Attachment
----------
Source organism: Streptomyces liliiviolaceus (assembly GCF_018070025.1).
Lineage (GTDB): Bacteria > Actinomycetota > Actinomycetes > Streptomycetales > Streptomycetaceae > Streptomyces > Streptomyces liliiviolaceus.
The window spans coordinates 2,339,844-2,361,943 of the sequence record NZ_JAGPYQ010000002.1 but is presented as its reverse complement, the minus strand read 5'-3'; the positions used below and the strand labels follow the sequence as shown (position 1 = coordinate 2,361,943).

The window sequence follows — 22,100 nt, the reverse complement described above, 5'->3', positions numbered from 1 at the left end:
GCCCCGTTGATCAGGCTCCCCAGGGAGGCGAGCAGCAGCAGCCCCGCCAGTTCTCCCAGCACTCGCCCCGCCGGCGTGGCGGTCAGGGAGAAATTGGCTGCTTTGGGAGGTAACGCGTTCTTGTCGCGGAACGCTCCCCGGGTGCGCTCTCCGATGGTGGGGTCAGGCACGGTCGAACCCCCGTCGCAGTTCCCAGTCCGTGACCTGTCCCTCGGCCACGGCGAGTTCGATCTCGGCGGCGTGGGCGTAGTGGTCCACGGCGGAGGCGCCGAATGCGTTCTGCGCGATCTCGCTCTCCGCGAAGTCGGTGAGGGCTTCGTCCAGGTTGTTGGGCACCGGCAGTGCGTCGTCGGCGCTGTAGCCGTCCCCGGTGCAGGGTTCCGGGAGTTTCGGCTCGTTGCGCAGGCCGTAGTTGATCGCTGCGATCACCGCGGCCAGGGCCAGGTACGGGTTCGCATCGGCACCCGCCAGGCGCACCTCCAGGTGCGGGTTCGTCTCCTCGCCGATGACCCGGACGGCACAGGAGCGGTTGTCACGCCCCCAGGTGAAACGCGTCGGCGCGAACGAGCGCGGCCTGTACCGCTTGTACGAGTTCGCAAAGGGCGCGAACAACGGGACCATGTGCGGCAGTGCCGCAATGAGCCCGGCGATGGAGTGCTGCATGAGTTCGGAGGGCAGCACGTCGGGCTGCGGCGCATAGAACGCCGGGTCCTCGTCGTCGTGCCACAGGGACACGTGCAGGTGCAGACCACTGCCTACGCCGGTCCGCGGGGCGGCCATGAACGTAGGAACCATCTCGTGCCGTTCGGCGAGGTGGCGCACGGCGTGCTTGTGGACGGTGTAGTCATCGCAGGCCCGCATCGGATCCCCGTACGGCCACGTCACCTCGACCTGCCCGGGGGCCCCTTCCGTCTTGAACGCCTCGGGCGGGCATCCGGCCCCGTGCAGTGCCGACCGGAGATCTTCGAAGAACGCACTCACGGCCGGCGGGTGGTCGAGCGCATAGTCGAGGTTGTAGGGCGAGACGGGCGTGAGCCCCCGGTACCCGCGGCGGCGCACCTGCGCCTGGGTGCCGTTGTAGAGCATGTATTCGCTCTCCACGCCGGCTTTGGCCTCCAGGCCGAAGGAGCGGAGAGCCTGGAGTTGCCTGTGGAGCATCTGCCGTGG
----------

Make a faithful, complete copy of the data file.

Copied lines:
Source organism: Streptomyces liliiviolaceus (assembly GCF_018070025.1).
Lineage (GTDB): Bacteria > Actinomycetota > Actinomycetes > Streptomycetales > Streptomycetaceae > Streptomyces > Streptomyces liliiviolaceus.
The window spans coordinates 2,339,844-2,361,943 of the sequence record NZ_JAGPYQ010000002.1 but is presented as its reverse complement, the minus strand read 5'-3'; the positions used below and the strand labels follow the sequence as shown (position 1 = coordinate 2,361,943).

The window sequence follows — 22,100 nt, the reverse complement described above, 5'->3', positions numbered from 1 at the left end:
GCCCCGTTGATCAGGCTCCCCAGGGAGGCGAGCAGCAGCAGCCCCGCCAGTTCTCCCAGCACTCGCCCCGCCGGCGTGGCGGTCAGGGAGAAATTGGCTGCTTTGGGAGGTAACGCGTTCTTGTCGCGGAACGCTCCCCGGGTGCGCTCTCCGATGGTGGGGTCAGGCACGGTCGAACCCCCGTCGCAGTTCCCAGTCCGTGACCTGTCCCTCGGCCACGGCGAGTTCGATCTCGGCGGCGTGGGCGTAGTGGTCCACGGCGGAGGCGCCGAATGCGTTCTGCGCGATCTCGCTCTCCGCGAAGTCGGTGAGGGCTTCGTCCAGGTTGTTGGGCACCGGCAGTGCGTCGTCGGCGCTGTAGCCGTCCCCGGTGCAGGGTTCCGGGAGTTTCGGCTCGTTGCGCAGGCCGTAGTTGATCGCTGCGATCACCGCGGCCAGGGCCAGGTACGGGTTCGCATCGGCACCCGCCAGGCGCACCTCCAGGTGCGGGTTCGTCTCCTCGCCGATGACCCGGACGGCACAGGAGCGGTTGTCACGCCCCCAGGTGAAACGCGTCGGCGCGAACGAGCGCGGCCTGTACCGCTTGTACGAGTTCGCAAAGGGCGCGAACAACGGGACCATGTGCGGCAGTGCCGCAATGAGCCCGGCGATGGAGTGCTGCATGAGTTCGGAGGGCAGCACGTCGGGCTGCGGCGCATAGAACGCCGGGTCCTCGTCGTCGTGCCACAGGGACACGTGCAGGTGCAGACCACTGCCTACGCCGGTCCGCGGGGCGGCCATGAACGTAGGAACCATCTCGTGCCGTTCGGCGAGGTGGCGCACGGCGTGCTTGTGGACGGTGTAGTCATCGCAGGCCCGCATCGGATCCCCGTACGGCCACGTCACCTCGACCTGCCCGGGGGCCCCTTCCGTCTTGAACGCCTCGGGCGGGCATCCGGCCCCGTGCAGTGCCGACCGGAGATCTTCGAAGAACGCACTCACGGCCGGCGGGTGGTCGAGCGCATAGTCGAGGTTGTAGGGCGAGACGGGCGTGAGCCCCCGGTACCCGCGGCGGCGCACCTGCGCCTGGGTGCCGTTGTAGAGCATGTATTCGCTCTCCACGCCGGCTTTGGCCTCCAGGCCGAAGGAGCGGAGAGCCTGGAGTTGCCTGTGGAGCATCTGCCGTGG